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Rising teen vaping trends are led by the Juul

Melissa Frick/The Holland Sentinel • Jul 29, 2018 at 12:00 PM

The sleek, 3.5-inch aluminum device looks similar to any run-of-the-mill flash drive.

It can be easily concealed in the palm of a hand, and produces vapor that quickly dissipates.

Unaccompanied by the tell-tale odors of a regular cigarette, it can make unobserved smoking a breeze.

The Juul vaporizer, which hit the market in 2016, is an electronic product intended for adults who want to stop smoking traditional cigarettes. A single Juul cartridge is equal to a pack of cigarettes, or approximately 200 puffs, according to the product’s website.

But what started as a route to redemption for adult smokers has led to a growing trend among teenagers. As vaping – the inhaling and exhaling of aerosol – becomes more commonplace for teens, the Juul allows a new type of vapor inhalation that can go completely undetected by adults.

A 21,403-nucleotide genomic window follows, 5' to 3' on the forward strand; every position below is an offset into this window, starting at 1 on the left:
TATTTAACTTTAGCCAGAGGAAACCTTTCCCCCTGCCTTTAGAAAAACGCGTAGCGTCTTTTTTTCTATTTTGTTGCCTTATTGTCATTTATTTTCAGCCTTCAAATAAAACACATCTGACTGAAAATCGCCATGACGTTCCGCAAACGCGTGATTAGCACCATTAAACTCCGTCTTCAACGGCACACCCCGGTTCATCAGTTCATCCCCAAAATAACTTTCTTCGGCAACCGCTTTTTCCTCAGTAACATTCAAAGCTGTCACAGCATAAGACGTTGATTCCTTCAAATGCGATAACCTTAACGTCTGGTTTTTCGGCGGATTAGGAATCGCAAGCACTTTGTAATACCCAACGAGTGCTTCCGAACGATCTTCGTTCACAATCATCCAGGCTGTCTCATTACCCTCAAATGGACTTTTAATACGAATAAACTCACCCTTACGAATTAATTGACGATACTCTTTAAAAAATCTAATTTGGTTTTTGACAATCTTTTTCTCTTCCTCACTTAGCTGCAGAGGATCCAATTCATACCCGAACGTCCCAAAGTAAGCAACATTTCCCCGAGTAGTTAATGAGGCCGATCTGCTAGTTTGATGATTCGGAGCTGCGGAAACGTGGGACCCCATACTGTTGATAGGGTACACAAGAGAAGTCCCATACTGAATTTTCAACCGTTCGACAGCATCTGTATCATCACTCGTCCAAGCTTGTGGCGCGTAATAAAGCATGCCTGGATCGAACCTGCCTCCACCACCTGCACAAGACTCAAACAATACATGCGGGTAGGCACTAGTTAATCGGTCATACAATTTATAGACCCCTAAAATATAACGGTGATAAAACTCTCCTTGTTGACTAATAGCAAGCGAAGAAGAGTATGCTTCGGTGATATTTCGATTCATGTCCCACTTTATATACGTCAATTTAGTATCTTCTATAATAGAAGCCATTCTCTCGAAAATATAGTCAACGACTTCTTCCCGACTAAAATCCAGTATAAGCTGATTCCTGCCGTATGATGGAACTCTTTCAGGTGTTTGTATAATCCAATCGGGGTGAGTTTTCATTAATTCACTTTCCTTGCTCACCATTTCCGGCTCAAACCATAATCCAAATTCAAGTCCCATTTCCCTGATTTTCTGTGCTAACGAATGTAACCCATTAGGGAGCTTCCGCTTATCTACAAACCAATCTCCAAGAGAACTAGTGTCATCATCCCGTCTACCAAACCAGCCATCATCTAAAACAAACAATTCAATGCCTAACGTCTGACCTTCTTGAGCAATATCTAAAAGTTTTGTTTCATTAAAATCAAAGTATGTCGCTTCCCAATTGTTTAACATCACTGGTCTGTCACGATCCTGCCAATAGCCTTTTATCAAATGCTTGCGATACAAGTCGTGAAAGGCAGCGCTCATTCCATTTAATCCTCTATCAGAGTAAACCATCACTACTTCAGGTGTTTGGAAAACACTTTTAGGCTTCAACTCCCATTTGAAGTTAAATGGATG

In 2017, 32 percent of Ottawa County teens reported having used an electronic vapor product, according to the most recent Ottawa County Youth Assessment Survey. While that percentage is lower than the national level (42 percent), it’s an increase from 2015, when 25 percent of local teens admitted that they had vaped.

So what’s causing this trend to grow?

“I really think a large reason why it’s so appealing to kids is because it’s new,” said Leigh Moerdyke, member of the Ottawa Substance Abuse Prevention Coalition.

Focus groups organized by the coalition revealed that the flavored vapors in the devices are also very appealing to kids.